The War Goes On - No Reconciliation at this Stage

by Anja Mihr

The victorious Sri Lankan President Mahinda Rajapaska has been quite bold to pass a reconciliation note after he declared the thirty year war over. Can he be taken seriously?

Little credibility can be given to a government that over the past years and months, has persecuted, killed, tortured or imprisoned thousands of Tamil civilians, including politicians and intellectuals such as lawyers, teachers, professors or journalists, that could play a key role in any reconciliation process. Now that the Liberation Tigers of Tamil Eelam (LTTE) has been officially defeated and most of their leaders killed, it is hard to find adequate partners for a diverse and representative council that could set up any process deserving the title “reconciliation.” Less so, since most recently the government has increased its military force by 50 percent, up to 300,000 (well paid) soldiers now keep hundreds of thousands of displaced civilian Tamils as “hostages” in camps; that makes one solider per civilian in the refugee camps in the north of the island. That kind of “governmental reform” certainly leans in the opposite direction of the tone Rajapaska struck in his reconciliation note from May.

What Ghosh has cited is true, that modern military wisdom has shown that political freedoms and economic growth foster reconciliation and peace in society much more quickly than increasing military forces in the name of “security” or “war on terror.” In order to do so, an equally composed transition commission, party pluralism and free elections ought to be considered. These objectives can be realized only if the financial means are provided for the return of refugees to their homes and to support them to make their own livings. This is the slow but most sustainable way to rebuild trust in the political institutions of a hostile government. Then elections could be held—why else does one want to hold elections if not for establishing a true democracy? All these processes and the goal of achieving civic trust, will take a generation or longer, but one has to make serious efforts to prevent violence, revenge and thus insurgencies from dominating social life again.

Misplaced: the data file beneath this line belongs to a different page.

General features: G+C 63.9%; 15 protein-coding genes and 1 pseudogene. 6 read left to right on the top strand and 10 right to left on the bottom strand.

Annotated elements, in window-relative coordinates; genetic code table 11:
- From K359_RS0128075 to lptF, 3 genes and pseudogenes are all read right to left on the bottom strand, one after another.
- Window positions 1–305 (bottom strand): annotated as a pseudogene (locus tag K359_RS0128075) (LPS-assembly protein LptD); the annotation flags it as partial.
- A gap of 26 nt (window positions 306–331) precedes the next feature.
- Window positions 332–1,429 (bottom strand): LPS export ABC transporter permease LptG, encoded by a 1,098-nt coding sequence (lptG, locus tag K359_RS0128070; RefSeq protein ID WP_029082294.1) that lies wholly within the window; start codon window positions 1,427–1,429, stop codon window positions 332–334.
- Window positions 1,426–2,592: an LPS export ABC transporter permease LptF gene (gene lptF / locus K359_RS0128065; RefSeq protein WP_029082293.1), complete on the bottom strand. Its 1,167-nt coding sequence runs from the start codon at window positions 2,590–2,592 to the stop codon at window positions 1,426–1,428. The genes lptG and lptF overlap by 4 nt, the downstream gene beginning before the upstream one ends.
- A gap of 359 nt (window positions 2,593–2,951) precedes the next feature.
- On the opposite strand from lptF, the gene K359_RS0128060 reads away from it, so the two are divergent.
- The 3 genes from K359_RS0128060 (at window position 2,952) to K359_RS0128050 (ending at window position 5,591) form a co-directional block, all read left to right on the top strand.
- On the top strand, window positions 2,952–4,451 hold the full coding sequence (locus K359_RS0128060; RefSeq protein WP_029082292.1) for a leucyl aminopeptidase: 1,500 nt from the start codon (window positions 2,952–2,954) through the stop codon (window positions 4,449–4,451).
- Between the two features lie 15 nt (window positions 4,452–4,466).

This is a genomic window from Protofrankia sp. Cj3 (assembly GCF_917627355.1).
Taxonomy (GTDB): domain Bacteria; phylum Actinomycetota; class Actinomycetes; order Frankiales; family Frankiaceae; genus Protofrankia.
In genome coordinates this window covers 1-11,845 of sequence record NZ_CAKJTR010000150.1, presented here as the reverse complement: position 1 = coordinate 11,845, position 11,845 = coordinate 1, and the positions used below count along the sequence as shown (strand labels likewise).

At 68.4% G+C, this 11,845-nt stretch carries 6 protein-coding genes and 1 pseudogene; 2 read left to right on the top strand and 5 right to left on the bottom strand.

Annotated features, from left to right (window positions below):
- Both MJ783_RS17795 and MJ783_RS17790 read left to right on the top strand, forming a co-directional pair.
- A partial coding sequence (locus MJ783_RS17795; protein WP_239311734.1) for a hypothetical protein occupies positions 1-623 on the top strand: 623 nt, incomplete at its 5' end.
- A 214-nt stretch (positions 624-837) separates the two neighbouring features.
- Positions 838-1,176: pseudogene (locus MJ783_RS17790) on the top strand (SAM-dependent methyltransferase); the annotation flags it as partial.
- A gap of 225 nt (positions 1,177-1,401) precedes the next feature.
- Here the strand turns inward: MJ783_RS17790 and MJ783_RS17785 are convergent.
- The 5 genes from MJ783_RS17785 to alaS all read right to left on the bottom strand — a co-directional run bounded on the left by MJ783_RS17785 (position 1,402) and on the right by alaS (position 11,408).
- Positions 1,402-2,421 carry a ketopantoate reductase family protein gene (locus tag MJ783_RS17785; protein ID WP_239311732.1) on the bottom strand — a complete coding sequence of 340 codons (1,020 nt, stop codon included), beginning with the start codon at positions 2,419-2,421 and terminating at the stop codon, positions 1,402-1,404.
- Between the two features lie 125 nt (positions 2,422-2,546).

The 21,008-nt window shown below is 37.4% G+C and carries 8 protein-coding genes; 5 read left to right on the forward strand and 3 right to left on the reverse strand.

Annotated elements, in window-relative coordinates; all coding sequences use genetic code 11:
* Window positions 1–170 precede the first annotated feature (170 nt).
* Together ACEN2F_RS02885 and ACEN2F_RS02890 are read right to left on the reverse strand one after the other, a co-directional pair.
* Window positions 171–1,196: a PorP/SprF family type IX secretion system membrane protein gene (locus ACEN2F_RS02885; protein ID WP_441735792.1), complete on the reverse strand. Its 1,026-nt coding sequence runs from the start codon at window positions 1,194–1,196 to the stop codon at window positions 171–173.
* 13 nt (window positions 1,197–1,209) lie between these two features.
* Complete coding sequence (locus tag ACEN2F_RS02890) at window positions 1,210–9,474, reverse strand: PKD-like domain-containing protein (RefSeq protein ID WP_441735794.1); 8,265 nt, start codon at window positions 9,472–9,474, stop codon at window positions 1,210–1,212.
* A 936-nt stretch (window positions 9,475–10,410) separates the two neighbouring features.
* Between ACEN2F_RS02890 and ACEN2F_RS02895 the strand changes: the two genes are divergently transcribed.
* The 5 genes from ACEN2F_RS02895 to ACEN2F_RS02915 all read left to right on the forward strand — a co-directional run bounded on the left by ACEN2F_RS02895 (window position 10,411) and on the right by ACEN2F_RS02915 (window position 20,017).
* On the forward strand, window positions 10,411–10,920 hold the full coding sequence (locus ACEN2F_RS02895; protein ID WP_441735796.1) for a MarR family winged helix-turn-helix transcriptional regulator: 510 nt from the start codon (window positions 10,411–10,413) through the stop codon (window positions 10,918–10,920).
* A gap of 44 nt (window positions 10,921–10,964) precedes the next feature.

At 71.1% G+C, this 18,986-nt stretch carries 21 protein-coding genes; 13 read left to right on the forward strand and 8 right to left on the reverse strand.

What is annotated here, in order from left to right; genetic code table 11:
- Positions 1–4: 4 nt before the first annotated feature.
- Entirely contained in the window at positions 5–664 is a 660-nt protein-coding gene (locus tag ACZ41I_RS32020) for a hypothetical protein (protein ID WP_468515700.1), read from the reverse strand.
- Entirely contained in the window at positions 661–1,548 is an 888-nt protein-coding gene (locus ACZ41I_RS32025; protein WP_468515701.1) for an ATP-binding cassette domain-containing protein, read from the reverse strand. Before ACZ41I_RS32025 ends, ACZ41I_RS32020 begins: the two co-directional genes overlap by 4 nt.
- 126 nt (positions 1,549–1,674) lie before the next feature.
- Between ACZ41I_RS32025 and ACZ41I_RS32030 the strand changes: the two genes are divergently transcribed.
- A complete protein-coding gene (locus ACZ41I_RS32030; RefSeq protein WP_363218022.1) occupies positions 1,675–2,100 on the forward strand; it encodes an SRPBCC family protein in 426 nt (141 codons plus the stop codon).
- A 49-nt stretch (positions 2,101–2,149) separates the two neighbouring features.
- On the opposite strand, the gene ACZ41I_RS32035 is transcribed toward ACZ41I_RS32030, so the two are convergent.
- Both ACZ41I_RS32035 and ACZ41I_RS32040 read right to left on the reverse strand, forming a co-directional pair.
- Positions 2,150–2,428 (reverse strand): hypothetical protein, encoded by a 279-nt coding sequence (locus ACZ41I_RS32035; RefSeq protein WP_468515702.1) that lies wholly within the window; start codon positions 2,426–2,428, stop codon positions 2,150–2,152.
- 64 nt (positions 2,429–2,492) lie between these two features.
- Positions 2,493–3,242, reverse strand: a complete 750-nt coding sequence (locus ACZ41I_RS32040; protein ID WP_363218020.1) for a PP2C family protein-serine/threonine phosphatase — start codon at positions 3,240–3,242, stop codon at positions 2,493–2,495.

Stabilizing the country, however, without openly taking responsibility for the human rights violations committed against civilians under the Geneva conventions and its main protocols that have been ratified by the Sri Lankan government a long time ago, will lead to unrest in society. To recall the country’s international commitments could foster the process of transitional justice and implement the rule of law and thus strengthen democratic institutions. International human rights and humanitarian law can serve as a basis to assess past decades of war in which both sides, the government and the Tamil Tigers alike, have committed atrocities by purposefully killing civilians and thus committing serious war crimes, crimes against humanity and human rights violations. Both sides have been terrorizing the population and therefore neither trust political institutions nor can trust among the different ethnic groups be easily regained. To re-establish civic trust will take some time. Ban Ki-moon’s warning is well highlighted by Perera when he says that if social inclusion is not a priority from the beginning of any reconciliation process, history will repeat itself. And since there is no intention to do so, the atrocities will most likely repeat themselves soon and the war will go on.